Regenerate grow instead, that sighs now breath'd Distemper'd all things, and of incorrupt
Unutterable, which the spirit of prayer

6 Corrupted. I at first, with two fair gifts, Inspird, and wing'd for heaven with speedier flight Created him endow'd, with happiness Than loudest oratory: yet their port

And immortality: that fondly lost, Not of mean suitors, nor important less

This other serv'd but to eternize wo;

60 Seem'd their petition, than when th' ancient pair Till I provided death; so death becomes In fables old, less ancient yet than these, 11

His final remedy, and after life Deucalion and chaste Pyrrha, to restore

Tried in sharp tribulation, and refin'd The race of mankind drown'd, before the shrine By faith and faithful works, to second life, Of Themis stood devout. To heaven their prayers Wak'd in the renovation of the just,

65 Flew up, nor miss'd the way by envious winds 15 Resigns him up with heaven and earth renew'd. Blown vagabond or frustrate: in they pass'd But let us call to synod all the bless'd Dimensionless through heavenly doors; then clad Through heaven's wide bounds; from them I will With incense, where the golden altar fum'd,

not hide By their great intercessor, came in sight

My judgments, how with mankind I proceed, Before the Father's throne: them the glad Son 20 As how with peccant angels late they saw, 70 Presenting, thus to intercede began:

And in their state, though firm, stood more con

firm'd." “ See, Father, what first fruits on earth are sprung

He ended, and the Son gave signal high
From thy implanted grace in man, these sighs To the bright minister that watch'd; he blew
And prayers, which in this golden censer, mix'd His trumpet, heard in Oreb since perhaps
With incense, I, thy priest,

before thee bring, 25 When God descended, and perhaps once more 75
Fruits of more pleasing savour from thy seed To sound at general doom. Th' angelic blast
Sown with contrition in his heart, than those Fill'd all the regions; from their blissful bowers
Which, his own hand manuring, all the trees Of amaranthine shade, fountain or spring,
Of Paradise could have produc'd, ere fallen

By the waters of life, where'er they sat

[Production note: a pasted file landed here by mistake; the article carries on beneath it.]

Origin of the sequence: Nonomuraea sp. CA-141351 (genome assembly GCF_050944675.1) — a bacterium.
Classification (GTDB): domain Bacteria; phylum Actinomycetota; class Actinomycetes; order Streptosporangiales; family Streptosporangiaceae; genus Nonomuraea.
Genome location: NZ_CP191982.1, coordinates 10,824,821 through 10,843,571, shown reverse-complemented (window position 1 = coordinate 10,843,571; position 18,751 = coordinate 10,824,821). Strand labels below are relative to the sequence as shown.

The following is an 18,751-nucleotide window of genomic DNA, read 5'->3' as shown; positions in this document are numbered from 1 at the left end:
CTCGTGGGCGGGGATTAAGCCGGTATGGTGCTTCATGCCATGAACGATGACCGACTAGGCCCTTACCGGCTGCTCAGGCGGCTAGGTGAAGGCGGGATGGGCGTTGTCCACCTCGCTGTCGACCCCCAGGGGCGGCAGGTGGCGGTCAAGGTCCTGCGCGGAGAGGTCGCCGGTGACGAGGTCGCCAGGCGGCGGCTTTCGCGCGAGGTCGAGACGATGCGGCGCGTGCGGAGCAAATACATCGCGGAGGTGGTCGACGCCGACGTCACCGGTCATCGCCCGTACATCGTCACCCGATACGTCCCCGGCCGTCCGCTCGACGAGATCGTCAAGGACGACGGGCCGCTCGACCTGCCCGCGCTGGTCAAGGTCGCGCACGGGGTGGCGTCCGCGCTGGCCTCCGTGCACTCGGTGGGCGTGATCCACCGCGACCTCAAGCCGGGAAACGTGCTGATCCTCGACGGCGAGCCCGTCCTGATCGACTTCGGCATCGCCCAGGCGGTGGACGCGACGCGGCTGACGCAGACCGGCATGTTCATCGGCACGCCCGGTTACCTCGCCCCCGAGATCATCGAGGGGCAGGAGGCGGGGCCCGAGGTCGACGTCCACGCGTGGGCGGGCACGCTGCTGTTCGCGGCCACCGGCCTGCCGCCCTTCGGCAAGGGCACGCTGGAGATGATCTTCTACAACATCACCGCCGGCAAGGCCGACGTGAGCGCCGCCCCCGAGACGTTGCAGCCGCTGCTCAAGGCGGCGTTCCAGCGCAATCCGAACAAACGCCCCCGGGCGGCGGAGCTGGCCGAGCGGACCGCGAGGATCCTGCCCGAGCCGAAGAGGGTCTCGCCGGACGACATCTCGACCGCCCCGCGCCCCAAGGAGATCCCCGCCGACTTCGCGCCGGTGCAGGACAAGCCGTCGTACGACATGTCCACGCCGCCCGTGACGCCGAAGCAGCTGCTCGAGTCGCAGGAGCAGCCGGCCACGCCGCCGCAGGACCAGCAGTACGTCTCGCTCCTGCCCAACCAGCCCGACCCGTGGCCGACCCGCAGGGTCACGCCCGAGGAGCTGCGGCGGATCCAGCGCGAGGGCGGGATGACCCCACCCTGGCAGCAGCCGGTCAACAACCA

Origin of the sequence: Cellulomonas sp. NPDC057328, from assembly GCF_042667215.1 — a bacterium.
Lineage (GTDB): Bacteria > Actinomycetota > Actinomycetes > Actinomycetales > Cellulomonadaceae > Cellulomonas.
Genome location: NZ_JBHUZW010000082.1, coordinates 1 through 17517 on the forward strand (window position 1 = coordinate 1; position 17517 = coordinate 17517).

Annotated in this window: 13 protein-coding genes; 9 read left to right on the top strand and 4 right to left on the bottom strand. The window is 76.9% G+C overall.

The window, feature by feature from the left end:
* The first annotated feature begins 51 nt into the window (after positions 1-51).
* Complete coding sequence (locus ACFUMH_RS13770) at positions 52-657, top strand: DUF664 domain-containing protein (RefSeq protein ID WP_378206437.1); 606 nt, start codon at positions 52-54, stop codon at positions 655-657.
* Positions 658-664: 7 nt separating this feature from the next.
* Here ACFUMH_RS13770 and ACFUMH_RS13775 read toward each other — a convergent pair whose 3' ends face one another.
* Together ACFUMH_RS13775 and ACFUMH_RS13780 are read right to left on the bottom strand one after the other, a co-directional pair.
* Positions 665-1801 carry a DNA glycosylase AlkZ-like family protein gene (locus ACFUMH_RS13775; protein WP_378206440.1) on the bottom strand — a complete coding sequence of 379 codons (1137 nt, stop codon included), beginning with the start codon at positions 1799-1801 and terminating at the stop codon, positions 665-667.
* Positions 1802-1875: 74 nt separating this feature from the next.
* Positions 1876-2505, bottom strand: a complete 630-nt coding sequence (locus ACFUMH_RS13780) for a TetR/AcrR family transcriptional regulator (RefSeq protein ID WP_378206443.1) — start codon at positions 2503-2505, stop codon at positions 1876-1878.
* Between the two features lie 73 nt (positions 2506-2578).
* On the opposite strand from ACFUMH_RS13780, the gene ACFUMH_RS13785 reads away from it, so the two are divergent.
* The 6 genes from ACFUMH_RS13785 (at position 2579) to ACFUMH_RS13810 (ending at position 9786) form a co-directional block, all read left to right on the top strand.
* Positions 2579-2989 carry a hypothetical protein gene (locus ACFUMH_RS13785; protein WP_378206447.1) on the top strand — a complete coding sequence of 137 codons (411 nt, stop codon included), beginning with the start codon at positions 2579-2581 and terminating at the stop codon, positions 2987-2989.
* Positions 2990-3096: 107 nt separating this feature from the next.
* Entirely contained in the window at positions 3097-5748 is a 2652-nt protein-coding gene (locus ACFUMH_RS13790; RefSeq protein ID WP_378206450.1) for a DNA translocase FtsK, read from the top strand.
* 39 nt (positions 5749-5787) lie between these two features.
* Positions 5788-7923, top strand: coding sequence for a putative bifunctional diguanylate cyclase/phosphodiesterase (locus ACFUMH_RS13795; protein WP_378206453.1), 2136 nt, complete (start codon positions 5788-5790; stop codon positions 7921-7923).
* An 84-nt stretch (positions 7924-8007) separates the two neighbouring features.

From innocence. Now therefore bend thine ear In fellowships of joy, the sons of light

80 To supplication, hear his sighs though mute ; 31

Hasted, resorting to the summons high, Unskilful with what words to pray, let me

And took their seats; till from his throne supreme
Interpret for him, me his advocate

Th' Almighty thus pronounc'd his sov'reign will:
And propitiation; all his works on me,
Good or not good, ingraft, my merit those 35 *"O sons, like one of us man is become
Shall perfect, and for these my death shall pay. To know both good and evil, since his taste 85
Accept me, and in me from these receive

Of that defended fruit; but let him boast
T'he smell of peace tow'rd mankind; let him live His knowledge of good lost, and evil got;
Before thee reconcil'd, at least his days

Happier had it sulfic'd him to have known
Number'd, though sad, till death, his doom,(which I Good by itself, and evil not at all.
To mitigate thus plead, not to reverse). 41 He sorrows now, repents, and prays contrite, 90
To better life shall yield him, where with me My motions in him; longer than they move,
All my redeem'd may dwell in joy and bliss, His heart I know, how variable and vain
Made one with me, as I with thee am one."

Self-left. Lest therefore his now bolder hand

Reach also of the tree of life, and eat, To whom the Father, without cloud, serene: 45 And live for ever, dream at least to live

95 “ All thy request for man, accepted Son,

For ever, to remove him I decree, Obtain; all thy request was my decree:

And send him from the garden forth to till
But longer in that Paradise to dwell,

The ground whence he was taken, fitter soil.
The law I gave to nature him forbids :
Those pure immortal elements that know 50 “ Michael, this my behest have thou in charge ;
No gross, no unharmonious mixture foul,

Take to thee from among the cherubim 106